society — especially through the
media. It will also show ways
parents may broaden childrens'
outlooks from an early age and
increase their career opportunities
later in life.
Small group discussions will
follow where parents will have the
opportunity to present specific
problems.
Superstar
The original touring band for
Jesus Christ Superstar is giving a
free concert Thursday 12:30-2:30
p.m. in the SUB ballroom.
The band, Privilege, just
finished playing at Oil Can Harry's
and is currently doing a rock
opera, Contata Canada.
Tween classes
"what      is     spiritual
' noon, SUB 105B.
of    volunteers,
TODAY
ECKANKAR
Discussion,
awareness?"
SPEAKEASY
General     meeting
noon, SUB 111.
UBC SPORTS CAR CLUB
General meeting, noon, SUB 115.
MUSIC LIBRARY
A color film of Wozzeck by Alban
Berg   will   be shown, noon,  recital
hall, Music Building.
EDUCATION STUDENTS' ASSOC.
Awareness  workshop on  "How to
teach   the   metric   system"
Scarfe 100.
PRE-DENTAL SOC
General        meeting,
Instructional      Resources
room 5.
/VNTHRO-SOC
Talk,   slides on   China, noon,
205.
WOMEN'S LEGAL AID CLINIC
Women's legal  problems  discussed,
noon, SUB 230.
STUDENT LIBERALS
General meeting, noon, SUB 213.
PSYCH SOCIETY
Info   on   Canadian   and   American
grad   schools   for third and  fourth
year  psych,  students,  noon, Angus
1101.
CCF
General    meeting   and   film,
and Destiny", noon, SUB 205.
UBC WOMENS' SWIM TEAM
Practise   for   all   interested,
Empire pool.
VCF
Information on  Urbana film,
SUB auditorium.
noon,
noon.
Centre,
SUB
PRE-SOCIAL WORK CLUB
No meeting today, meeting on Oct.
18 instead.
UBC TAI CHI CHUAN
Practice, 11 = 30-2:30, SUB 207-209.
FRIDAY
WOMEN'S ACTION GROUP
Meeting, all staff, faculty or students welcome, noon, SUB 205.
CAMPUS CRUSADE
AGAPE life meeting, 7:00 p.m.,
Gage Towers Lounge.
ALLIANCE FRANCAISE
Meeting, noon, International House.
EUS
Bums ball, 8:00-1:00, SUB ballroom. Band is Sparkling Apple.
Tickets $2.50 per couple.
GAY PEOPLE
Dance and social, 7:30 p.m., Arts I
Building, blue room.
GAY PEOPLE
General meeting, all gays welcome,
noon, SUB 105B.
CROSSROADS
Info meeting for overseas experience, summer '74, noon, SUB 215.
UNDERGRAD PSYCH SOC
Lecture on behaviour isolation by
Peter Suedfeld, noon, Angus 207.
Tickets for the Beach Boys
performance Nov. 4 go on sale
Friday at the AMS office in SUB.
Tickets are $3.50.
DeufschfcHicf
Copies of the German text
2,000 Jahre Dutsches Leben are
badly needed by German 110 and
120 students.
Former students willing to loan
or sell copies should contact prof
Madveczky in Buto 201.
Eccfes
Nobel laureate and renowned
neuro-physiologist Sir John Eccles
continues his lectures on
"Understanding the Brain"
throughout this week.
Thursday's lecture is on 'The
Brain and Consciousness" at
10:45 a.m. and Friday Eccles
continues with "Interlocking
systems of Communication to and
from the Cerebellum" at 4:30
p.m. Both are in the psychiatry
lecture hall.
On Saturday the final lecture
in Buch. 106 deals with
"Understanding the Human
Brain."
The lectures are part of the
Cecil and Ida Green visiting
professors series.
Memorium
"Dust
noon,
SATURDAY
SHITORYU KARATE
Practice,    10:30-12:30,
room.1
SUB   ball-
MONDAY
ALPHA OMEGA
Meeting, noon, SUB 215.
A fund to be used to buy
books oh medieval art history has
been established in the memory of
former fine arts professor, Ian
McNairn who died during the
summer.
Donations should be endorsed
"Ian McNairn Memorial Fund"
and sent to the fine arts
department, university librarian or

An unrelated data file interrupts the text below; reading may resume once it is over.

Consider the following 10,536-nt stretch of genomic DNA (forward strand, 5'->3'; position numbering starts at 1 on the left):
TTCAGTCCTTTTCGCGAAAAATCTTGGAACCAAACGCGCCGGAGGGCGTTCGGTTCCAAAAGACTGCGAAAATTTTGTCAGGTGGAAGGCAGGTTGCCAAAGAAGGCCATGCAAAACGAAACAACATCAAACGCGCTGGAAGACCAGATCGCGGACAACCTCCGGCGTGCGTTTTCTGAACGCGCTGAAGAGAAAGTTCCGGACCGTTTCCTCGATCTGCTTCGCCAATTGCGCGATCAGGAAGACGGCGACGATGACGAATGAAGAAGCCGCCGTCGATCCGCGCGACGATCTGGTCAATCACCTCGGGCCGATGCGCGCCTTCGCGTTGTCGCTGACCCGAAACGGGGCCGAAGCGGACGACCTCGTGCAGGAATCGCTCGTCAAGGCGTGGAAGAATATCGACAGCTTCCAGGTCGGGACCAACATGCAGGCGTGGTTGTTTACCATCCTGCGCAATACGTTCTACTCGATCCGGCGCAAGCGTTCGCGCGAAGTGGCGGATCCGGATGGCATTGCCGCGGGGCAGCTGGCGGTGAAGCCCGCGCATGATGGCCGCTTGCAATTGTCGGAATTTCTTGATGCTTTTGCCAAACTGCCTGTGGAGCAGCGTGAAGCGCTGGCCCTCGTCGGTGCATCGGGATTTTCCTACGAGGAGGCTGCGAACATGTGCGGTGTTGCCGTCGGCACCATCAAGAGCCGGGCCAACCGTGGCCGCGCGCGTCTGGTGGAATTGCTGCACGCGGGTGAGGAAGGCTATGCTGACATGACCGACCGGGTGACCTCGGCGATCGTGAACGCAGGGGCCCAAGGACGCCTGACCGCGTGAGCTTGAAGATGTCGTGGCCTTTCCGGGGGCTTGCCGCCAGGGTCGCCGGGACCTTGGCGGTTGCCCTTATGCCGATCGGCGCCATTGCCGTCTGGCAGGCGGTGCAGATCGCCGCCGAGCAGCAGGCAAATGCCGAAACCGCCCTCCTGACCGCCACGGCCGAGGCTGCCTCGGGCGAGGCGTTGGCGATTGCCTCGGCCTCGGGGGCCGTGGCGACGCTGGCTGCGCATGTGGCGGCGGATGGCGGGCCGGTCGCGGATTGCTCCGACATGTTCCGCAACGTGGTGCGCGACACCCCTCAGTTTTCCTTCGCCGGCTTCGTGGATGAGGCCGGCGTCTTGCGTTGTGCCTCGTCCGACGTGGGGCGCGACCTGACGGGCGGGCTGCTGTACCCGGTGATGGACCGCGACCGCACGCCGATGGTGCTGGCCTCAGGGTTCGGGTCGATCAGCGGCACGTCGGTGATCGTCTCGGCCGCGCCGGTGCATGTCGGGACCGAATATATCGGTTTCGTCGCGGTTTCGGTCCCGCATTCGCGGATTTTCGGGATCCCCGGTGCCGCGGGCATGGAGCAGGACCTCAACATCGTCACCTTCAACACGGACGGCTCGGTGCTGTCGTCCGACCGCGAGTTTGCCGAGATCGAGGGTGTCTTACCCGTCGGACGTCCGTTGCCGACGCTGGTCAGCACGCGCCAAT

department of finance.
Donations are tax deductible.
Seed money for
young professionals
Your degree and the
accreditations from your
professional association
won't buy your equipment or pay the rent. But
you believe in your earnings power in the years to
come. So do we.
That's why we want to
help you bridge the gap
between now and then.
With a loan now—which
you can pay us back as
you become established.
A loan of up to $25,000
(or more) on a repayment
schedule tailored to your
needs, including deferment of your first payment.
Our brochure—"Money—
and more—to help you start
your Professional Practice"—
explains this helpful new
service. Ask your Royal
Bank Manager for a copy.
You will find him as competent in his field as you are
in yours.
Which is a sound premise for getting together.
ROYAL BAN Ktj
the helpful bank
At present, eligible professions indude:
ACCOUNTING-C.A. • ARCHITECTURE-B.ARCH. • DENTISTRY-D.D.S.
ENGINEERING-B.ENG. • LAW-L.L.B. • MEDICINE-M.D. • OPTOMETRY-O.D.
PHARMACY-B.SC.PHARM. • VETERINARY MEDICINE-D.V.M. .
CALLING ALL CHRISTIANS & INTERESTED OTHERS
GET-ACQUAINTED DINNER
Tonight, 5:30 p.m., Lutheran Campus Centre
Meet BERNICE GERARD
chaplain & CJOR Open Liner
Sponsored by Charismatic Campus Fellowship
325-2515
263-8219
MUSSOC
AUDITION NOTICE
The Musical Theatre Society will hold
auditions for their February production
of
ii
No, No, Nanette"
SUB AUDITORIUM
Saturday, Oct. 13 — 1:30-5:30 p.m.
SUB BALLROOM
Sunday, Oct. 14— 7:00-11:00 p.m.
Everyone is invited to audition.
THE CLASSIFIEDS
RATES: Campus - 3 lines, 1 day $1.00; additional lines, 25c;
Commercial — 3 lines, 1 day $1.50; additional lines 35c;
additional days $1.25 & 30c.
Classified ads are not accepted by telephone and are payable in
advance. Deadline is 11:30 a.m., the day before publication.   .
Publications Office, Room 241 S.U.B.,- UBC, Van. 8, B.C.
ANNOUNCEMENTS
Dances
11
BUMS BALL
Come and dance this
Friday 8-1   in SUB.
Tickets $2.50 per couple
in SUB at noon all week
Special Events
15A
FREE! — FRIENDLY DOG.
Spaniel cross, 1V4 years old
needs home because owners moving. Phone 327-9300 or come and
see me at 810 W.  63rd Ave.
Wanted—Information
17
Greetings
12
Rides & Car Pools
14
NEED PASS. FOR TORONTO.
Share gas, driving. Leave Oct.
14th. Call 522-5085. Ask for
Shaikh. Leave message after
6:00. Prefer female.
Special Notices
IS
WHERE ELSE?
Agfa, llford, Kodak,
Gaf, Colortone, Unicolor, Luminos, and
Dalco.